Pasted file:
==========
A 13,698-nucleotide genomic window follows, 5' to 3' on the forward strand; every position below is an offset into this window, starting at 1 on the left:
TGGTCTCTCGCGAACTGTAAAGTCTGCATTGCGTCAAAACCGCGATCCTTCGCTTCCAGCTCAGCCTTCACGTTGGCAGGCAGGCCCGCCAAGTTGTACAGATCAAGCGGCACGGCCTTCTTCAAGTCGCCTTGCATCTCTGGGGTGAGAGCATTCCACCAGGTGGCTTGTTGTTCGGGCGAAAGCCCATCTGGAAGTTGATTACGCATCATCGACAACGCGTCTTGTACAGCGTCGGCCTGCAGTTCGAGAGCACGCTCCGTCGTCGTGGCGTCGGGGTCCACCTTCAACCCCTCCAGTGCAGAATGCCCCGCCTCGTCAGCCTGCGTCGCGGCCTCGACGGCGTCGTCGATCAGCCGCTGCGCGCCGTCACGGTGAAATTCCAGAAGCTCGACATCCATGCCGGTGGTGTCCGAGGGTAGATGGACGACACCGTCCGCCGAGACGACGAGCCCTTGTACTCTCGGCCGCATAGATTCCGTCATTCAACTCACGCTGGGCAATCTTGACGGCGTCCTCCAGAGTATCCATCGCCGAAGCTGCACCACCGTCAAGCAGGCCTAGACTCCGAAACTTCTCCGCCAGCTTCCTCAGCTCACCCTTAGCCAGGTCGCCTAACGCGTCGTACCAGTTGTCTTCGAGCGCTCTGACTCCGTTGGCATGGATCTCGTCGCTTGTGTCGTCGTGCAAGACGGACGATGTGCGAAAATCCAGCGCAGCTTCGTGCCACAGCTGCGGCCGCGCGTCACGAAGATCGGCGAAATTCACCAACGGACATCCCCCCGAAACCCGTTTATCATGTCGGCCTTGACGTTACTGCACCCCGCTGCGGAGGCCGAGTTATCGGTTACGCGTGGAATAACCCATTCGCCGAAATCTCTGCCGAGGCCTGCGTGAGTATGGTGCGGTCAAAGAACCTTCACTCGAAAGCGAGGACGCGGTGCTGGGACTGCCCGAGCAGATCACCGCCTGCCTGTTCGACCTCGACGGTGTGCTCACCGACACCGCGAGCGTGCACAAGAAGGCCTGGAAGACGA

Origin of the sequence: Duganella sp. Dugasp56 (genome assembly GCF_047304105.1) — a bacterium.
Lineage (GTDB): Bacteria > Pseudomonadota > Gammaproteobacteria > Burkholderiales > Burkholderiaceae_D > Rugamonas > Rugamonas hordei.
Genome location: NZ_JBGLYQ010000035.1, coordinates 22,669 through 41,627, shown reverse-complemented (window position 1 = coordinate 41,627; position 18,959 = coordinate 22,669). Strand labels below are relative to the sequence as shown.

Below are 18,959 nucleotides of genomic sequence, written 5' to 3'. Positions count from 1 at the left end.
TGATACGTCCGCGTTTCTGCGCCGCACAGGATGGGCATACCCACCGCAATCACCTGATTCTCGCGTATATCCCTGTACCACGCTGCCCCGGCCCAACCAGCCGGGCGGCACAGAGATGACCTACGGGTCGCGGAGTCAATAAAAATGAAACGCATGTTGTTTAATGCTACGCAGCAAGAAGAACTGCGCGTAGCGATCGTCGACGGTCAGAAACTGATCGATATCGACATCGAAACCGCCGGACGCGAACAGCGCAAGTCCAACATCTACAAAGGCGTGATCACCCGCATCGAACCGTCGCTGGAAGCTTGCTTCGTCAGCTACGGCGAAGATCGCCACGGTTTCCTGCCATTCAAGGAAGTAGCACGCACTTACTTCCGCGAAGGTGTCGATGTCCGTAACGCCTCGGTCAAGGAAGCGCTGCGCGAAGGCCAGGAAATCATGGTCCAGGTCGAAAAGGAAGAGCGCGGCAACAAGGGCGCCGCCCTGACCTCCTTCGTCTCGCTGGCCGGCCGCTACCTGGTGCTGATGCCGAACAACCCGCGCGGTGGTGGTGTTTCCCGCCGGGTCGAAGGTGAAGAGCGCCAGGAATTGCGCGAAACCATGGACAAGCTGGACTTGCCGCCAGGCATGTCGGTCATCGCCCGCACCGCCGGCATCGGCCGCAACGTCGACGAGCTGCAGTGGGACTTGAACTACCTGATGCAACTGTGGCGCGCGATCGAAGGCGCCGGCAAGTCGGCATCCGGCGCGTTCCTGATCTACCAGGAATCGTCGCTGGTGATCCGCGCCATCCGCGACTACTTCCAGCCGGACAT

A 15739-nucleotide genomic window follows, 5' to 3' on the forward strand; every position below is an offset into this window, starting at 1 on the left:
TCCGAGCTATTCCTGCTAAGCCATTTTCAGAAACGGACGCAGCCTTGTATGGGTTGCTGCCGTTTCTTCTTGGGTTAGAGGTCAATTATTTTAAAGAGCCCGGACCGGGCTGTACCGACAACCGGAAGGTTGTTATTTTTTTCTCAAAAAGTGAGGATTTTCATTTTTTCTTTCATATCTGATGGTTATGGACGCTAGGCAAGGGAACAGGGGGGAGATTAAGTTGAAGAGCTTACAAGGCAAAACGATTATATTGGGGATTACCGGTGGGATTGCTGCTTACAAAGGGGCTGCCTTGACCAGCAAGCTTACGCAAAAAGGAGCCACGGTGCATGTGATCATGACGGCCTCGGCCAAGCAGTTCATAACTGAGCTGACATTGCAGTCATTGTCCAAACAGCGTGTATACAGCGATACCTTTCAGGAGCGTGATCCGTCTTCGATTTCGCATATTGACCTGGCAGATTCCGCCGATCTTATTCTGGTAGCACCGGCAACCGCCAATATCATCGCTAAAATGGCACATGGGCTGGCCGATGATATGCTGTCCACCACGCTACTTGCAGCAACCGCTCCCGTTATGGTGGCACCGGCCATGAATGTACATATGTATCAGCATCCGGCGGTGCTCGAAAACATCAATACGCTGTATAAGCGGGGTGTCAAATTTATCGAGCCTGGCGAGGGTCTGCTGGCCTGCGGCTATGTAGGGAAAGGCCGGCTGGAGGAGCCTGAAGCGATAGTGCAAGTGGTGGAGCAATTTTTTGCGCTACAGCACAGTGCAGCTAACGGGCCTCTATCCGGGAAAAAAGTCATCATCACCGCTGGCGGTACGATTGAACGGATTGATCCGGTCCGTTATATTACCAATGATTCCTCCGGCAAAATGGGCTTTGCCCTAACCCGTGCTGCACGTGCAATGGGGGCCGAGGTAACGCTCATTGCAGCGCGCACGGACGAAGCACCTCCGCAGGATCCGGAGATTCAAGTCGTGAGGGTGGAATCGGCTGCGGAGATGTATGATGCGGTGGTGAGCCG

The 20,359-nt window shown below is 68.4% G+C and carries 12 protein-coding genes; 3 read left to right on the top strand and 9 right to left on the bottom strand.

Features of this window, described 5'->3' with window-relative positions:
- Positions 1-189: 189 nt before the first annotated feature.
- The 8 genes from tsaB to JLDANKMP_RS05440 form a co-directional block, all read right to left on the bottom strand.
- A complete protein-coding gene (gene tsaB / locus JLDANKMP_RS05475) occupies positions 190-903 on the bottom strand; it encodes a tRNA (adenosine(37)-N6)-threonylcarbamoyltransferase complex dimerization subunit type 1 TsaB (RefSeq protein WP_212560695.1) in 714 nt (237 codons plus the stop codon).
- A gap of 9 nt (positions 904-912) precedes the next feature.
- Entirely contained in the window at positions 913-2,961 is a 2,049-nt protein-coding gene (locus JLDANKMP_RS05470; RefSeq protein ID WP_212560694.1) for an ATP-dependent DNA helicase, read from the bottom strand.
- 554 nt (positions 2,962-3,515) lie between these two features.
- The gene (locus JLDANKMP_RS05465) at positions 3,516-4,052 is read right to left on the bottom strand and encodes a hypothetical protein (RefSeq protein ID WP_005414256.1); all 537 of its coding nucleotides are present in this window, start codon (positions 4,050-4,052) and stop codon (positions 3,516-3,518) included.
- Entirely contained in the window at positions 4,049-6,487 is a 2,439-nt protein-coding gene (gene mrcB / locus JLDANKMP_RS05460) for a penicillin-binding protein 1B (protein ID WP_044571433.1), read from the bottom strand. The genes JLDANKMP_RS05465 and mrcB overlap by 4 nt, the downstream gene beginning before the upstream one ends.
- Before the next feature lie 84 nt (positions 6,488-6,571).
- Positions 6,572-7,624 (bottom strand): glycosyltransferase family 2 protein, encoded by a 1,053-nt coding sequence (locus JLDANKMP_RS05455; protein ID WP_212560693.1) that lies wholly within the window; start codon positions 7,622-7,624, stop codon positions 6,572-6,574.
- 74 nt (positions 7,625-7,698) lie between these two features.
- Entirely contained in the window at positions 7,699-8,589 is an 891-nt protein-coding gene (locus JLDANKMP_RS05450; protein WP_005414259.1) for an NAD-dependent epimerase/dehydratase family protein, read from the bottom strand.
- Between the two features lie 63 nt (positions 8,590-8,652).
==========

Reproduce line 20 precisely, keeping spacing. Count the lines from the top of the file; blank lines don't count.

- Before the next feature lie 84 nt (positions 6,488-6,571).